Delano MJ, Scumpia PO, Weinstein JS, Coco D, Nagaraj S, Kelly-Scumpia KM, O'Malley KA, Wynn JL, Antonenko S, Al-Quran SZ, Swan R, Chung CS, Atkinson MA, Ramphal R, Gabrilovich DI, Reeves WH, Ayala A, Phillips J, Laface D, Heyworth PG, Clare-Salzler M, Moldawer LL. MyD88-dependent expansion of an immature GR-1(+)CD11b(+) population induces T cell suppression and Th2 polarization in sepsis. J Exp Med. 2007;204:1463–74.

    CAS  PubMed  PubMed Central  Google Scholar 

  17. 17.

    Diao J, Yang X, Song X, Chen S, He Y, Wang Q, Chen G, Luo C, Wu X, Zhang Y. Exosomal Hsp70 mediates immunosuppressive activity of the myeloid-derived suppressor cells via phosphorylation of Stat3. Med Oncol. 2015;32:453.

    PubMed  Google Scholar 

  18. 18.

    Gao Y, Li L, Li T, Ma L, Yuan M, Sun W, Cheng HL, Niu L, Du Z, Quan Z, Fan Y, Fan J, Luo C, Wu X. Simvastatin delays castrationresistant prostate cancer metastasis and androgen receptor antagonist resistance by regulating the expression of caveolin1. Int J Oncol. 2019;54:2054–68.

    CAS  PubMed  PubMed Central  Google Scholar 

  19. 19.

    Kim CH, Hong MJ, Park SD, Kim CK, Park MY, Sohn HJ, Cho HI, Kim TG, Hong YK. Enhancement of anti-tumor immunity specific to murine glioma by vaccination with tumor cell lysate-pulsed dendritic cells engineered to produce interleukin-12. Cancer Immunol Immunother. 2006;55:1309–19.

    CAS  PubMed  Google Scholar 

  20. 20.

    Koo JE, Shin SW, Um SH, Lee JY. X-shaped DNA potentiates therapeutic efficacy in colitis-associated colon cancer through dual activation of TLR9 and inflammasomes. Mol Cancer. 2015;14:104.

    PubMed  PubMed Central  Google Scholar 

  21. 21.

    Baldan V, Griffiths R, Hawkins RE, Gilham DE. Efficient and reproducible generation of tumour-infiltrating lymphocytes for renal cell carcinoma. Br J Cancer. 2015;112:1510–8.

    CAS  PubMed  PubMed Central  Google Scholar 

  22. 22.

    Wolfers J, Lozier A, Raposo G, Regnault A, Thery C, Masurier C, Flament C, Pouzieux S, Faure F, Tursz T, Angevin E, Amigorena S, Zitvogel L. Tumor-derived exosomes are a source of shared tumor rejection antigens for CTL cross-priming. Nat Med. 2001;7:297–303.

    CAS  PubMed  Google Scholar 

  23. 23.

    Alvarez-Erviti L, Seow Y, Yin H, Betts C, Lakhal S, Wood MJ. Delivery of siRNA to the mouse brain by systemic injection of targeted exosomes. Nat Biotechnol. 2011;29:341–5.

    CAS  PubMed  Google Scholar 

  24. 24.

    Hwang WL, Lan HY, Cheng WC, Huang SC, Yang MH. Tumor stem-like cell-derived exosomal RNAs prime neutrophils for facilitating tumorigenesis of colon cancer. J Hematol Oncol. 2019;12:10.

    PubMed  PubMed Central  Google Scholar 

  25. 25.

    Liu JF, Ma SR, Mao L, Bu LL, Yu GT, Li YC, Huang CF, Deng WW, Kulkarni AB, Zhang WF, Sun ZJ. T-cell immunoglobulin mucin 3 blockade drives an antitumor immune response in head and neck cancer. Mol Oncol. 2017;11:235–47.

    CAS  PubMed  PubMed Central  Google Scholar 

  26. 26.

    Serafini P, Borrello I, Bronte V. Myeloid suppressor cells in cancer: recruitment, phenotype, properties, and mechanisms of immune suppression. Semin Cancer Biol. 2006;16:53–65.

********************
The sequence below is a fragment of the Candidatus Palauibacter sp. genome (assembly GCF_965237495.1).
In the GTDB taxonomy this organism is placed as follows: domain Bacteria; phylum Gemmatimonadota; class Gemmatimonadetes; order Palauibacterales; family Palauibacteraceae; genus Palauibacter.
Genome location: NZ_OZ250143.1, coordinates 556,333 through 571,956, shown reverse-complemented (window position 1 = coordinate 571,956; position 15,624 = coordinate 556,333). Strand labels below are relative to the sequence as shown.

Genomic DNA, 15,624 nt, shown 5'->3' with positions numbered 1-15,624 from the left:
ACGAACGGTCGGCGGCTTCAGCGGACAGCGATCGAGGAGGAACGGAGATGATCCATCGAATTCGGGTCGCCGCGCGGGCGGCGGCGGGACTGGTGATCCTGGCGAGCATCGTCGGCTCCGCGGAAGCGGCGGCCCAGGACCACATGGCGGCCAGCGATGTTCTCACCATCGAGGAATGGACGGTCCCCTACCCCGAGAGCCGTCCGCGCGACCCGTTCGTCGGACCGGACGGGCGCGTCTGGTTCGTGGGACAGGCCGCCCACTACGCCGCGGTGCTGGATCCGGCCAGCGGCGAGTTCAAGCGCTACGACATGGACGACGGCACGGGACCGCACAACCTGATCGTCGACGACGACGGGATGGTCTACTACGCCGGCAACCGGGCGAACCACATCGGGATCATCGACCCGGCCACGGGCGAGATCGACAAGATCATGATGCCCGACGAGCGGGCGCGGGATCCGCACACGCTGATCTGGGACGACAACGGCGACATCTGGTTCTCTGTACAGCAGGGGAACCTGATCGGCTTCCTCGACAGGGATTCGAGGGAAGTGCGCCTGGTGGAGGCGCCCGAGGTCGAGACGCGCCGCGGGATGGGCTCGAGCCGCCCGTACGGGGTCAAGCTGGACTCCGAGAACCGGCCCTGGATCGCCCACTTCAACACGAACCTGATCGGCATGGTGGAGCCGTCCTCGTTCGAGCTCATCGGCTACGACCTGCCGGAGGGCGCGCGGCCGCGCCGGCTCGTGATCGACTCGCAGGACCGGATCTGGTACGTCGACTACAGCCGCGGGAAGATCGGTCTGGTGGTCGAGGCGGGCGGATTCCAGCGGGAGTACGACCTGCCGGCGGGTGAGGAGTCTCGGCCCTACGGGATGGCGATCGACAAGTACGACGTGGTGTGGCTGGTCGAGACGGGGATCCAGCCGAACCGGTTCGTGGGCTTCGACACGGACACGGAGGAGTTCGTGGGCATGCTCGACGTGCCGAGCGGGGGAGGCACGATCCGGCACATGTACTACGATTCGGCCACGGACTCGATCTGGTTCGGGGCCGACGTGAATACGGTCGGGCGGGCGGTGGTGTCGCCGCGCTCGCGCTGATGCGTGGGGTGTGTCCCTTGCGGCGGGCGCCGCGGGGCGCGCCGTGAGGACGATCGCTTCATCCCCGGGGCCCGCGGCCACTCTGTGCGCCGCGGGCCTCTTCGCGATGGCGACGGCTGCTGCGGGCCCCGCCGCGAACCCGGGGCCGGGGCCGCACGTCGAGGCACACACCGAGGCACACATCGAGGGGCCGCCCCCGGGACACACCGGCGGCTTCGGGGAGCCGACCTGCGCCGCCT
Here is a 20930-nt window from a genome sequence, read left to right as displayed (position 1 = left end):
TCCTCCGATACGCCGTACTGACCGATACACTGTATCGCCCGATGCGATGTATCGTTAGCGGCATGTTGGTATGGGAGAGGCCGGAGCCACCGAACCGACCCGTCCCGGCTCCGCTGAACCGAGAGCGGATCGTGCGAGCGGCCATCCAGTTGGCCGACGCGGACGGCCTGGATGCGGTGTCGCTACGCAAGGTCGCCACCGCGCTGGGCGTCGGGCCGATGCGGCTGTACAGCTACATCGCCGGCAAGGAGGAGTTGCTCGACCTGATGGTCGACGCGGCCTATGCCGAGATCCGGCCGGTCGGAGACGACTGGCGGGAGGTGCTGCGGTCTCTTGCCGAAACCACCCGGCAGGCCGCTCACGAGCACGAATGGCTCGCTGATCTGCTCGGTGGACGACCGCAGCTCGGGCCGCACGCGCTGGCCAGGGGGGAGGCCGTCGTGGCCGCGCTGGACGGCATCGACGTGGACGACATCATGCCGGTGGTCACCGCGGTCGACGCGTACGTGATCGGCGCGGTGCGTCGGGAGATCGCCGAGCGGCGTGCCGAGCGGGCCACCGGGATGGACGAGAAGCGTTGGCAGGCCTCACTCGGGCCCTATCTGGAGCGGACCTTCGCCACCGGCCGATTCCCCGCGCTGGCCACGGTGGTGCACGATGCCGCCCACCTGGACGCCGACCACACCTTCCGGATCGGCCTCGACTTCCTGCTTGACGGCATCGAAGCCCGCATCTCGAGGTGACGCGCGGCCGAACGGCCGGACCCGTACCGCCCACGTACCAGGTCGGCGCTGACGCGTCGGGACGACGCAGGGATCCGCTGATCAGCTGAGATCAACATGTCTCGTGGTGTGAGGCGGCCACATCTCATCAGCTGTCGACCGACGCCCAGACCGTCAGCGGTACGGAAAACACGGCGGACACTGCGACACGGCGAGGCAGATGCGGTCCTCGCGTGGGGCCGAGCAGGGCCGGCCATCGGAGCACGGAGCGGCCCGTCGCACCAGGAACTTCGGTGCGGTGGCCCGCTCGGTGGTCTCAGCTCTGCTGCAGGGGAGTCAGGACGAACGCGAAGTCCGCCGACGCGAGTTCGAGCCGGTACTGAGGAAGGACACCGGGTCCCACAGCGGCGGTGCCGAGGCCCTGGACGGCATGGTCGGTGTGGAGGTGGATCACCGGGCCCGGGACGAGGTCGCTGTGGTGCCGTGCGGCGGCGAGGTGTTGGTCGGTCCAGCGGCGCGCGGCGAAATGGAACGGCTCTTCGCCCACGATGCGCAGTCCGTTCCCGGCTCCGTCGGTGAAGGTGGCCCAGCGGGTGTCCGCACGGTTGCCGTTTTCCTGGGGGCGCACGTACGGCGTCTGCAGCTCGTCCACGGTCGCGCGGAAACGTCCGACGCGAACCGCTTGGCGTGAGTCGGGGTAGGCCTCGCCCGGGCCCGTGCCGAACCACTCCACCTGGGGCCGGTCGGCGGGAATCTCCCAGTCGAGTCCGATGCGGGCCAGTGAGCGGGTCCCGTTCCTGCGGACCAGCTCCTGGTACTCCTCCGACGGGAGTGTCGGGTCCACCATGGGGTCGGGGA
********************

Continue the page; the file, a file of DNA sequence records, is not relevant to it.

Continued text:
CAS  PubMed  Google Scholar 

  27. 27.

    Long AH, Highfill SL, Cui Y, Smith JP, Walker AJ, Ramakrishna S, El-Etriby R, Galli S, Tsokos MG, Orentas RJ, Mackall CL. Reduction of MDSCs with all-trans retinoic acid improves CAR therapy efficacy for sarcomas. Cancer Immunol Res. 2016;4:869–80.

    CAS  PubMed  PubMed Central  Google Scholar 

  28. 28.

    Bian Z, Abdelaal AM, Shi L, Liang H, Xiong L, Kidder K, Venkataramani M, Culpepper C, Zen K, Liu Y. Arginase-1 is neither constitutively expressed in nor required for myeloid-derived suppressor cell-mediated inhibition of T-cell proliferation. Eur J Immunol. 2018;48:1046–58.

    CAS  PubMed  PubMed Central  Google Scholar 

  29. 29.

    Guha P, Gardell J, Darpolor J, Cunetta M, Lima M, Miller G, Espat NJ, Junghans RP, Katz SC. STAT3 inhibition induces Bax-dependent apoptosis in liver tumor myeloid-derived suppressor cells. Oncogene. 2019;38:533–48.

    CAS  PubMed  Google Scholar 

  30. 30.

    Nagaraj S, Nelson A, Youn JI, Cheng P, Quiceno D, Gabrilovich DI. Antigen-specific CD4(+) T cells regulate function of myeloid-derived suppressor cells in cancer via retrograde MHC class II signaling. Cancer Res. 2012;72:928–38.

    CAS  PubMed  PubMed Central  Google Scholar 

  31. 31.

    Chou HS, Hsieh CC, Yang HR, Wang L, Arakawa Y, Brown K, Wu Q, Lin F, Peters M, Fung JJ, Lu L, Qian S. Hepatic stellate cells regulate immune response by way of induction of myeloid suppressor cells in mice. Hepatology. 2011;53:1007–19.

    CAS  PubMed  PubMed Central  Google Scholar 

  32. 32.

    Willimsky G, Czeh M, Loddenkemper C, Gellermann J, Schmidt K, Wust P, Stein H, Blankenstein T. Immunogenicity of premalignant lesions is the primary cause of general cytotoxic T lymphocyte unresponsiveness. J Exp Med. 2008;205:1687–700.

    CAS  PubMed  PubMed Central  Google Scholar 

  33. 33.

    Solito S, Bronte V, Mandruzzato S. Antigen specificity of immune suppression by myeloid-derived suppressor cells. J Leukoc Biol. 2011;90:31–6.

    CAS  PubMed  Google Scholar 

  34. 34.

    Lacotte S, Slits F, Orci LA, Meyer J, Oldani G, Delaune V, Gonelle-Gispert C, Morel P, Toso C. Impact of myeloid-derived suppressor cell on Kupffer cells from mouse livers with hepatocellular carcinoma. Oncoimmunology. 2016;5:e1234565.

    PubMed  PubMed Central  Google Scholar 

  35. 35.

    Nagaraj S, Gabrilovich DI. Tumor escape mechanism governed by myeloid-derived suppressor cells. Cancer Res. 2008;68:2561–3.

    CAS  PubMed  Google Scholar